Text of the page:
Then there’s this month’s episode of Fifty Shades of Drinking; finishing the cleaning of the office; finishing last year’s taxes; re-organizing my pantry and cleaning my kitchen; doing my filing (a Sisyphean task); and oh, did I mention, wedding planning? Yeah. Getting (officially) married in 7 months and am super behind on that. Go me.

Adulting is super difficult and the benefits don’t always outweigh the costs. If you’re a kid reading this, take my advice: don’t grow up. Run away to Never Never Land and just stay a kid forever. MUCH BETTER CHOICE.

Anyway. I’m off to work some more on The Jade Star of Athering, and if I don’t post again this month (with something actually about Athering or something) then I will see you in April.

-Katje

How Do I Adult?

If you could choose to be a master (or mistress) of any skill in the world, which skill would you pick?

365 Writing Prompts

Being an adult.

Seriously. I’m 27 and I haven’t figured out how to adult. I can barely function each day doing the bare minimum of required things to keep my life from falling apart, and honestly? I often don’t make the bare minimum.

I suck at keeping my house clean, or making three meals a day. Half of this is chronic illness and lack of spoons, but the other half is just not having the skills or habits down pat that would make it easier. Instead of doing a little bit each day, I’ve been stuck in a marathon/do nothing cycle for a long time. Place gets really messy? I do a marathon cleaning session of 13 hours which then kills me and I end up sleeping it off for several days. Then I don’t keep it clean, because I haven’t actually accumulated any habits — it’s easy to say to myself “Once it’s clean I’ll keep it that way, because I’ll want it to be clean!” The second part is true, but the first part isn’t.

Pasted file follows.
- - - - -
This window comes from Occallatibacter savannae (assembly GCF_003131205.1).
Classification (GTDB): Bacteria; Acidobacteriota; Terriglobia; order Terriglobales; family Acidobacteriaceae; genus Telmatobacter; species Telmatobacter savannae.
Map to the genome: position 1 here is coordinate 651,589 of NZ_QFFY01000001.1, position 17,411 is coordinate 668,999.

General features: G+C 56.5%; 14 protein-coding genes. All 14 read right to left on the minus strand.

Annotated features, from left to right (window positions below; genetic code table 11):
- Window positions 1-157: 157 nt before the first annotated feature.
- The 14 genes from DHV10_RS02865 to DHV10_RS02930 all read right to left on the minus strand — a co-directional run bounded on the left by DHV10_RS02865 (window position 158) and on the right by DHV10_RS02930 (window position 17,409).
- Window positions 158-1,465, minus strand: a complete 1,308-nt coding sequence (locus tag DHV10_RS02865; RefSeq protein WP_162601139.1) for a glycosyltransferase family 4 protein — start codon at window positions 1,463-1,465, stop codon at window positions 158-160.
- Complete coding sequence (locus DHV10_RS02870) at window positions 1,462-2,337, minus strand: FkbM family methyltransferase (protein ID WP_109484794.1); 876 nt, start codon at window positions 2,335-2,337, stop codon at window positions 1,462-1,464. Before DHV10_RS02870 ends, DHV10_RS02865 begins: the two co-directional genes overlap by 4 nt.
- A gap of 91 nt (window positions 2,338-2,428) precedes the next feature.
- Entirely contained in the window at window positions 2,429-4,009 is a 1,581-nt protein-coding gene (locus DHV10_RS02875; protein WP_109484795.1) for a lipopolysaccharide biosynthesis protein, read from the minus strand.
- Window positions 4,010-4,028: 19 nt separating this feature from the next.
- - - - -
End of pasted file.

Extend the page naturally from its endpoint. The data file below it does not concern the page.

The mess accumulates for ages, and then I do another marathon session. Which, in itself, is a habit — a bad one.

I need to learn to do several bursts of 15 or 20 minutes of cleaning each day. You can get a lot accomplished in 20 minutes. I need to learn to take breaks. And I need to drop my obsession with perfectionism.

Only then will I have any chance of being an adult.

Luckily, I’ve found some tools to help me, thanks to friends who let me know about them. The first is Unfuck Your Habitat. UFYH gives you a bunch of tools to help form habits of cleanliness. It’s sort of similar to FlyLady, except that UFYH doesn’t make me want to punch something. (FlyLady is great for those it’s great for; I’m not one of those people. I find myself rolling my eyes at most of what she suggests, and I’ve never stuck with the plan for more than a few days.)

Instead of shining your sink as a first step, they suggest making your bed — a lot more doable, honestly, and it makes more sense. A shiny sink doesn’t motivate me to clean more in the house. A made bed does.